Leapfrog time-differencing scheme on the A, B, C, and E grids Idealized stability condition A, B/E, and C Grid stability conditions Applied NWP Numerical Stability of Barotropic PE models [8.7] C grid has the most stringent stability criterion

A grid has the least stringent stability criterion Using Adams-Bashforth Scheme (rather than the leapfrog scheme) B/E grids have the most stringent stability condition C grid has the least stringent stability condition Effects of Coriolis term- Applied NWP

REVIEW The humid atmosphere is governed by a system of seven equations and seven unknowns our governing equations. Applied NWP Primitive equations model choices [Chapter 13]

Nonhydrostatic v. hydrostatic models Compressible, anelastic, or incompressible continuity equation Choices are determined by [13.1] scale of phenomena to be modeled computational performance requirements Applied NWP Primitive equations [13.2]

= requires parameterization [dominated by subgrid-scale phenomena] Applied NWP Vertical pressure balance [13.3] Eliminate acoustic waves (see LP#2) using the hydrostatic equation (Eq. 13.8),

allows for a longer time interval (t) to be usedt) to be used vertical motion must be diagnosed from another equation Applied NWP Vertical pressure balance [13.3] As horizontal scale of phenomena approaches its depth, nonhydrostatic vertical momentum equation (Eq. 13.3)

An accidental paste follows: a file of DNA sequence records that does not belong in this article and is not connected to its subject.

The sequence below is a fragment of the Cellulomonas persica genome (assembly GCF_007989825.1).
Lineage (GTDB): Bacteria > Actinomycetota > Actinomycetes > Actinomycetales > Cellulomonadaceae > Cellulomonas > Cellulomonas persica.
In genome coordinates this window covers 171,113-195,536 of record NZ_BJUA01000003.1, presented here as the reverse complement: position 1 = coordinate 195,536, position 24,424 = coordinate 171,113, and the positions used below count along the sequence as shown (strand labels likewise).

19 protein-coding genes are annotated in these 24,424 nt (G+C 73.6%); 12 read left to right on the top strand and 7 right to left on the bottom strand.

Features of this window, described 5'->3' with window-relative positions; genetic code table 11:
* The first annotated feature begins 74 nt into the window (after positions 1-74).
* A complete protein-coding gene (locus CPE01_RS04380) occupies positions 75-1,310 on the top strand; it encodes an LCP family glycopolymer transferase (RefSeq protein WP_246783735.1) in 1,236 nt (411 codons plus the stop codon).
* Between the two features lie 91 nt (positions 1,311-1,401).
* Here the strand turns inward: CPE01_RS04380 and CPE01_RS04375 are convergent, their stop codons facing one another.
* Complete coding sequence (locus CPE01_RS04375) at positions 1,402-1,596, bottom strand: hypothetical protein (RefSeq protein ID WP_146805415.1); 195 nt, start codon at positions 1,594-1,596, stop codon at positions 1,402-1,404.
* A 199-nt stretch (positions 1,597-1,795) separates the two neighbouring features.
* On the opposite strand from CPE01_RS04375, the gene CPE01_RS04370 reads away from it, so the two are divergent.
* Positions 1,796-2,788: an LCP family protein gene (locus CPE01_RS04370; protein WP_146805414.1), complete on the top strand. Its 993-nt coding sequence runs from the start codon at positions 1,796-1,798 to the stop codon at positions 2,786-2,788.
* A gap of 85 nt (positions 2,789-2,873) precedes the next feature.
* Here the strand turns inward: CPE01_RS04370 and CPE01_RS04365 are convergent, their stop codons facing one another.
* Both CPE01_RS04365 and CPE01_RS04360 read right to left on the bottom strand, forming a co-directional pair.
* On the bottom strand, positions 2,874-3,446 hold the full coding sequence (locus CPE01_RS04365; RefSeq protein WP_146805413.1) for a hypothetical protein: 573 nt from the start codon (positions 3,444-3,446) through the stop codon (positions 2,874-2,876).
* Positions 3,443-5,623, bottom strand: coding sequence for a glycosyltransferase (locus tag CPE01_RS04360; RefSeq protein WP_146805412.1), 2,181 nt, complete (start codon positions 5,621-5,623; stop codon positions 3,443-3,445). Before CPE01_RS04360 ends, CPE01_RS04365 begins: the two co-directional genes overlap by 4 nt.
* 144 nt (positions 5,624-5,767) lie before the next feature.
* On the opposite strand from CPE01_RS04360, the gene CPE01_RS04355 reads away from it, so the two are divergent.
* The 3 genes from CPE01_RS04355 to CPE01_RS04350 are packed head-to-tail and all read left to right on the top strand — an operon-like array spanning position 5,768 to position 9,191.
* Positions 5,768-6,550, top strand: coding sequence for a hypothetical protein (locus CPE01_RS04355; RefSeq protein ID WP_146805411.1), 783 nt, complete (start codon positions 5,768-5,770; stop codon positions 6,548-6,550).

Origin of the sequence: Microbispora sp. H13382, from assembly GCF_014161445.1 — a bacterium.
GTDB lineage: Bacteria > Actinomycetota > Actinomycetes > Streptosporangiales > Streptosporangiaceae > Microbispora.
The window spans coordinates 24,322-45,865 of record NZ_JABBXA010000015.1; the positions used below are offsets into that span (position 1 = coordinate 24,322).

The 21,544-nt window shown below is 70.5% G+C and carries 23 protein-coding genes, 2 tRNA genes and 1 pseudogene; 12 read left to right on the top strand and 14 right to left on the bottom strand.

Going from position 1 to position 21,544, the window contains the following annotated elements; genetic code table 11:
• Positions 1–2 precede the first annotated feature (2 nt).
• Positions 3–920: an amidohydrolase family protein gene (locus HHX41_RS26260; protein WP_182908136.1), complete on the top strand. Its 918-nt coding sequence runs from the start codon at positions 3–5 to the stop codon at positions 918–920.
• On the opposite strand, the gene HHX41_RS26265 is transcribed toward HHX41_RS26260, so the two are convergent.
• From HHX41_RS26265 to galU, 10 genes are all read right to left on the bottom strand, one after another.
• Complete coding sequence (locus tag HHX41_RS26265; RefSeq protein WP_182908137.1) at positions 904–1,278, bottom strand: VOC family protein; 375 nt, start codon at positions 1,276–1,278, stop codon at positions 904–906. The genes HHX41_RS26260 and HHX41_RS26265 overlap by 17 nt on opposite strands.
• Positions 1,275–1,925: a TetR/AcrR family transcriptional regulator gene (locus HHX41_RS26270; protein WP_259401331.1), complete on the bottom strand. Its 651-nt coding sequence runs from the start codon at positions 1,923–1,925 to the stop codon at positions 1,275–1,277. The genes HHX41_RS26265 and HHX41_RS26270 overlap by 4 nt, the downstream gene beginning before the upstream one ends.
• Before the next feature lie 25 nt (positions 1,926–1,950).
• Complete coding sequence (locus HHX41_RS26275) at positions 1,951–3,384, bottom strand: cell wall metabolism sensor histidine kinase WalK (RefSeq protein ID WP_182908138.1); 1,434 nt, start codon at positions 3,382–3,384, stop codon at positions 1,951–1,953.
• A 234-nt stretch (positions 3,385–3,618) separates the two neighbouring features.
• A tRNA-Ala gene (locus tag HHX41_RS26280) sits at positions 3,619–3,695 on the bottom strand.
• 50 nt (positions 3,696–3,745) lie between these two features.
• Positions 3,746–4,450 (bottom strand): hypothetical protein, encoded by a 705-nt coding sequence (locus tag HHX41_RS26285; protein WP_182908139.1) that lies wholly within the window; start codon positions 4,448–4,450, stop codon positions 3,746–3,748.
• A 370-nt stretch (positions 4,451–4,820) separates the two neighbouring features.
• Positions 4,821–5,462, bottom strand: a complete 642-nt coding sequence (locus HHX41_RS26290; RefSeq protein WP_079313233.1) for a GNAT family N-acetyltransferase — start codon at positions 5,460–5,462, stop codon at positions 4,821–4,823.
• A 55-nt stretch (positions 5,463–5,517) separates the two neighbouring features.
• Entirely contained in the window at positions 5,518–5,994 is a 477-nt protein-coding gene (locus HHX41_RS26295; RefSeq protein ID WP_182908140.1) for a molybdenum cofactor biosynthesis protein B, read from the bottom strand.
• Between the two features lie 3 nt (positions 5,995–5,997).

must be used split total pressure and density into base state and perturbation part Applied NWP Vertical pressure balance [13.3] Applied NWP

Vertical pressure balance [13.3] Nonhydrostatic models require a fairly short time interval (t) to be usedt, more iterations per forecast hour) due to the presence and propagation of acoustic waves in both the vertical and horizontal directions Applied NWP The Continuity Equation [13.4] Fully compressible models; through rearrangement of

Eq. 13.15, with some scale analysis, we find which becomes the predictive equation for temperature. Eq. 13.17 is used to predict humidity, Eqs 13.11-13.14 are used to predict u, v, w, Eq. 13.16 is used to diagnose perturbation pressure. Applied NWP

The Continuity Equation [13.4] Anelastic models; use anelastic continuity equation, which eliminates acoustic waves, but gives the added complexity that pressure cannot be diagnosed without solving the computationally intensive elliptic equation, Applied NWP The Continuity Equation [13.4]

Anelastic models; hence, the longer time interval (and fewer iterations per forecast hour) allowed by the anelastic approximation is offset by the time required to numerically solve the elliptic equation at every time step in order to diagnose the pressure Applied NWP A real-live primitive equations model example WRF Version 3

[http://www2.mmm.ucar.edu/wrf/users/docs/arw_v3.pdf] Applied NWP And now for another activity WRFV3 Treasure Hunt http://psc.apl.washington.edu/HLD/

Activity- code word- Thatisheavy